JAD and ASDF don’t just give out money to anyone that asks, communities are expected to put a committee together, what is known as a Self Help Group and they are given a probationary period to demonstrate how they work together, where they will source the building materials from and how they will ensure that the project is sustainable. When we arrived at the first Monarch Foundation project – Kyambezi Sand Dam, the whole committee was there waiting for us (this is something we would get used to as the trip went on), it was hugs and handshakes all round, even from the Head of Discipline!
The sand dam has made a massive difference to this community, previously they would walk 4 hours each way just for water meaning that they had no time or energy for anything else. Now collecting water takes just a fraction of this time and they have even started to grow crops as they have time and water to spare. It was starting to sink in that we had really helped make a difference. However, when desperately needing to use their bathroom I was brought back to reality, whilst water for daily survival is no longer an issue there is still a long way to go…
Our home for the evening was Kusyombunguo Guest House, here we chilled out and made use of their wifi, we didn’t have the normal Sunday evening blues and we wanted our family and friends back home to know it 🙂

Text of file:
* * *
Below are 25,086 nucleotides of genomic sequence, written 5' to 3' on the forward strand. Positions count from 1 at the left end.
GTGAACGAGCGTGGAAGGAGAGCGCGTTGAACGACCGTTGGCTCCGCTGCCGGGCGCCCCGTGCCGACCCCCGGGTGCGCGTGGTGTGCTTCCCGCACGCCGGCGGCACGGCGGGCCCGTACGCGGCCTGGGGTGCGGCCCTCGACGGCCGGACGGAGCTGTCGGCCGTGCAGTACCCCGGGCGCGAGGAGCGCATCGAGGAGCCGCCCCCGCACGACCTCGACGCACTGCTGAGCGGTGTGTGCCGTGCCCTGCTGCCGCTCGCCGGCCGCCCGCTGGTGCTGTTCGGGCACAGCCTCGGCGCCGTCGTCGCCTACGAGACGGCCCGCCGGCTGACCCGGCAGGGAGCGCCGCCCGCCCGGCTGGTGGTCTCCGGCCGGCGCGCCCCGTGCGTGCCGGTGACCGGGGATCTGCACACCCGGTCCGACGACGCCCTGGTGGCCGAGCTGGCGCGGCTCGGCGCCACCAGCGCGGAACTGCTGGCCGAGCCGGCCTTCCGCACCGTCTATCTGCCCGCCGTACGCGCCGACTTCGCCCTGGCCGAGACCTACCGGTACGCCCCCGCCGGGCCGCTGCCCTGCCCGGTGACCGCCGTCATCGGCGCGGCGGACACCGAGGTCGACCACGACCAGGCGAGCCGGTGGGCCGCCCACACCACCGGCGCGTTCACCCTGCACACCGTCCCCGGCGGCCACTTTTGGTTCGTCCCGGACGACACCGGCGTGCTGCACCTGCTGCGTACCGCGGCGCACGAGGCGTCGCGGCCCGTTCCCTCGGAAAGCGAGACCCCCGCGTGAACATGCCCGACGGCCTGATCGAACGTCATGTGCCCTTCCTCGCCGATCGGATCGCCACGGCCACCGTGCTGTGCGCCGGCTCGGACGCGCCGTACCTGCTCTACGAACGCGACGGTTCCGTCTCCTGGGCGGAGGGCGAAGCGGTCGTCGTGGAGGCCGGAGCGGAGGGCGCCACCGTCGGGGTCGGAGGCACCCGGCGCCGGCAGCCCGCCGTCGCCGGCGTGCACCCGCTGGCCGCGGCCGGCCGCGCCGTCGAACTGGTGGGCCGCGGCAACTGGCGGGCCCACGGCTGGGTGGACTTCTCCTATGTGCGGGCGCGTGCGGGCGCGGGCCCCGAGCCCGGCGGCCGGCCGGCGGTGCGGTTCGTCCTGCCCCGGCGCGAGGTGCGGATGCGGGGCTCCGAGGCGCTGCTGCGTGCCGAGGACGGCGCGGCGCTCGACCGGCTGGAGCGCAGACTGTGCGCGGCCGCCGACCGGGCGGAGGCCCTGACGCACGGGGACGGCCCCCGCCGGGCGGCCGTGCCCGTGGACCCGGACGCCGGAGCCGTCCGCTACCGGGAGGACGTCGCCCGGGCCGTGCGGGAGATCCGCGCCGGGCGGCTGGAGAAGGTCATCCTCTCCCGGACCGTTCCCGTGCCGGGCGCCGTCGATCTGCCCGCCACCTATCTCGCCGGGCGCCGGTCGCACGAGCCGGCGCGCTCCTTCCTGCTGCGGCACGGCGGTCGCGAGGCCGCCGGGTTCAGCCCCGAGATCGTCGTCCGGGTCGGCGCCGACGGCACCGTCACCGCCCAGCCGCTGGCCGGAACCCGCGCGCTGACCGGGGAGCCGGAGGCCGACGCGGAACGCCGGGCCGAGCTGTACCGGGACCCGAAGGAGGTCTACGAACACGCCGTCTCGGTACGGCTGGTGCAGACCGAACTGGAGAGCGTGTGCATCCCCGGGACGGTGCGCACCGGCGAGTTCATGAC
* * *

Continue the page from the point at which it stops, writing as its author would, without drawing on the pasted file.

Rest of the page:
Monday 20 March Wote – Tsavo
We knew that today was going to be a long day and we couldn’t wait to get going. We visited a few Just a Drop projects first thing before making our way to Matha Primary School. Now this is what motivated us to do all that running last summer. We just couldn’t wait to get there but none of us were prepared for the scene as we arrived, a vibrant sea of faces all dressed in yellow and maroon, the older children running after our jeeps as though we were celebrities, the younger children stood on a wall not wanting to miss out on the action whilst the teachers trying to keep some control of the situation.
We visited as many classrooms as possible, the older children in a maths lesson desperate to show us that they all knew how to convert centimetres to metres, over 30 faces desperate to be the one chosen to write on the blackboard.
The water tank has of course changed the lives of these children, they no longer need to get up early to collect the water before school and they don’t have to think about carrying 5 litres to school as there is enough water for them all on site. The Head Teacher told us that there has been reduced sickness at the school because all the pupils have access to the clean water, the school has been transformed.
A school assembly formed part of our visit and as the Head Teacher told us that they pray for us on a daily basis and that they all hope that someone does for us as we have done for them. For me, this was the moment emotions took over, the sunglasses were strategically put back on and I held it together until I was safely out of view of 300 happy, seemingly carefree children. Those words will always be with me.